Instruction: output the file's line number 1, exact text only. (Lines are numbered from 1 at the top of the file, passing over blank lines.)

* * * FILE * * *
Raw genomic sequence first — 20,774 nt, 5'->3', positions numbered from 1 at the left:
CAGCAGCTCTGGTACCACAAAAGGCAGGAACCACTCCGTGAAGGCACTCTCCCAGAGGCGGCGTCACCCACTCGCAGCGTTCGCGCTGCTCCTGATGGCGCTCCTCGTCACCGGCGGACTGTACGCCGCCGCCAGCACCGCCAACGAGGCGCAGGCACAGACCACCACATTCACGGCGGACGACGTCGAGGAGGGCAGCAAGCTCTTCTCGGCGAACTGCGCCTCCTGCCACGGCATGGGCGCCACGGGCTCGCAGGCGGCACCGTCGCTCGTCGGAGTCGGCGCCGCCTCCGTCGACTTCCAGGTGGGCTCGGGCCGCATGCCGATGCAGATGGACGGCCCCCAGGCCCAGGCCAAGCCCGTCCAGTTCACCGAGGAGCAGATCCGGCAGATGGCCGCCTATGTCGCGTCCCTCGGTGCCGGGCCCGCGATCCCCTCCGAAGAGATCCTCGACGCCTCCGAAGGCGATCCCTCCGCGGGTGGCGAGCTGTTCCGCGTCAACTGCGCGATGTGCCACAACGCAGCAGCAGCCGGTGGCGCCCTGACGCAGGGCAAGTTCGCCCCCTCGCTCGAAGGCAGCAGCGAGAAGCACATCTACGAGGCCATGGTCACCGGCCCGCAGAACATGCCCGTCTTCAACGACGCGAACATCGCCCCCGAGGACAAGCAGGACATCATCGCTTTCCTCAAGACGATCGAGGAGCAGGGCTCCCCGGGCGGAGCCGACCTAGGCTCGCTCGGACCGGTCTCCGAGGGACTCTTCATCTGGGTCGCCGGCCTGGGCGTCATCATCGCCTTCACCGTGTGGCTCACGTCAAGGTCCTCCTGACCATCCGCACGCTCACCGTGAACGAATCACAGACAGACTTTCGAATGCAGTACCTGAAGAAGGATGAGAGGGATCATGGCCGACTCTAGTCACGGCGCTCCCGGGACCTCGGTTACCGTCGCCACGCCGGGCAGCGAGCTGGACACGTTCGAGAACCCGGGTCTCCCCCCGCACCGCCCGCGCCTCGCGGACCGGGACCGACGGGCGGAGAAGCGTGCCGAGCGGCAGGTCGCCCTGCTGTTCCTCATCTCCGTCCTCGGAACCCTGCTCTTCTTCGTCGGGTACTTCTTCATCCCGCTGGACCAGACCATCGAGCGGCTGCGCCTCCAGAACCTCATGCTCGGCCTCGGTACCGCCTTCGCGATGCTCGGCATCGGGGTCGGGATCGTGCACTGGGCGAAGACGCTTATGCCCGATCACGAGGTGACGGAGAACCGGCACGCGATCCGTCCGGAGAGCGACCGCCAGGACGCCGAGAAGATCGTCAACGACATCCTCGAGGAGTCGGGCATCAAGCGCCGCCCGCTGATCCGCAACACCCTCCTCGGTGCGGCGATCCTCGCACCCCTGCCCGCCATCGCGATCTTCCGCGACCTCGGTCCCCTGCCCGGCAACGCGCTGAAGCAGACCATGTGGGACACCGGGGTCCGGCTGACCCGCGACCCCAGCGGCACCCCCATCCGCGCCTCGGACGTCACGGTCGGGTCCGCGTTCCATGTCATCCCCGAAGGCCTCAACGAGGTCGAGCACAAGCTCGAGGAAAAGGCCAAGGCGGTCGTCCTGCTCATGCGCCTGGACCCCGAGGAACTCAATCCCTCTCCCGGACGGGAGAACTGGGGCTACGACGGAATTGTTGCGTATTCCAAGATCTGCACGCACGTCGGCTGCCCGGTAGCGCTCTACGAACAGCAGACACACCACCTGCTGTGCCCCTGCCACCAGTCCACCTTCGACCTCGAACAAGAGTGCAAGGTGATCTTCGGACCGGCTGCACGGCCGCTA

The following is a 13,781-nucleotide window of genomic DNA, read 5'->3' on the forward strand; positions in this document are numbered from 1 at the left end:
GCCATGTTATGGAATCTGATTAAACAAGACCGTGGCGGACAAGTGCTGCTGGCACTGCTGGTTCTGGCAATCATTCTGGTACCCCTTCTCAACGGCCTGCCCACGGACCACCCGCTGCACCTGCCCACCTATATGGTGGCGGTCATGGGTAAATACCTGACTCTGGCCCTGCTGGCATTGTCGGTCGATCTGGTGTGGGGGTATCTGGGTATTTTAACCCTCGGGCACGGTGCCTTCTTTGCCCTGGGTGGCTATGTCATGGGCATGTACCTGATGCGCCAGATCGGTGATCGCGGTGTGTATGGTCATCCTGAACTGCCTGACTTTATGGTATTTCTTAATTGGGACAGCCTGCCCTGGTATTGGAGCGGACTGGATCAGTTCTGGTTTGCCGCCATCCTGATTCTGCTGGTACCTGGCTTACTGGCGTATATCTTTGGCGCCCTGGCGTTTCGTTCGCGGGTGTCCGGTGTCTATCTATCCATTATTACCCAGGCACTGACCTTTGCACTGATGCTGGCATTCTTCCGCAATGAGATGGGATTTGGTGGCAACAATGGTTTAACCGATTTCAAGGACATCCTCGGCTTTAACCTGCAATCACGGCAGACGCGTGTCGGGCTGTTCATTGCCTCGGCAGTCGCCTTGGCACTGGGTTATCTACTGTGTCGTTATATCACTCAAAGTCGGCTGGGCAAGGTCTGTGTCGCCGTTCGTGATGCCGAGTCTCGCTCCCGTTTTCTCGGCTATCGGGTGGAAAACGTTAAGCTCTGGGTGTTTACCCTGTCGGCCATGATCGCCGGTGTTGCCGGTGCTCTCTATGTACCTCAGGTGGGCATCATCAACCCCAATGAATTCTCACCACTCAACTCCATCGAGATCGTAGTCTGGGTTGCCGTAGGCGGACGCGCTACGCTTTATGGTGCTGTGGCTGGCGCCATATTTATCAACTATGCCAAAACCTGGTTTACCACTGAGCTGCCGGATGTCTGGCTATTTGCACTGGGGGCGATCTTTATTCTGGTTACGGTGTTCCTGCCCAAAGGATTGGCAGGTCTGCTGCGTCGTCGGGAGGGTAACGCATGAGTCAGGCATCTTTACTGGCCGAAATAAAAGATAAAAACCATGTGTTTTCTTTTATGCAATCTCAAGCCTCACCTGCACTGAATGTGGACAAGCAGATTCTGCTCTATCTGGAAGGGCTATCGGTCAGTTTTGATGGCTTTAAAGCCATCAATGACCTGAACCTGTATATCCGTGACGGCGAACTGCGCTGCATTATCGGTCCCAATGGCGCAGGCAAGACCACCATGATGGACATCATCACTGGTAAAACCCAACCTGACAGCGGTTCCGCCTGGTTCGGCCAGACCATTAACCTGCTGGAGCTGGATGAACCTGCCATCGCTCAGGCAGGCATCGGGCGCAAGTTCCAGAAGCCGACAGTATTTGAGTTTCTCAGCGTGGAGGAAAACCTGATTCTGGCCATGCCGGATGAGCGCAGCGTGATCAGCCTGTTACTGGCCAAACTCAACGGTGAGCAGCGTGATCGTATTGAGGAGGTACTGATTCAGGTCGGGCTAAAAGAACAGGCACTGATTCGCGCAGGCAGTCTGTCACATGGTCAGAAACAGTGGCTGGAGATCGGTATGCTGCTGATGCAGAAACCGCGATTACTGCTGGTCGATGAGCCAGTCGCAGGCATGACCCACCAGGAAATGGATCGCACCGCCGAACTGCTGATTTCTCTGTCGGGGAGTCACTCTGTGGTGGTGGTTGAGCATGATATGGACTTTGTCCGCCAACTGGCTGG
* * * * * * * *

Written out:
Raw genomic sequence first — 20,774 nt, 5'->3', positions numbered from 1 at the left: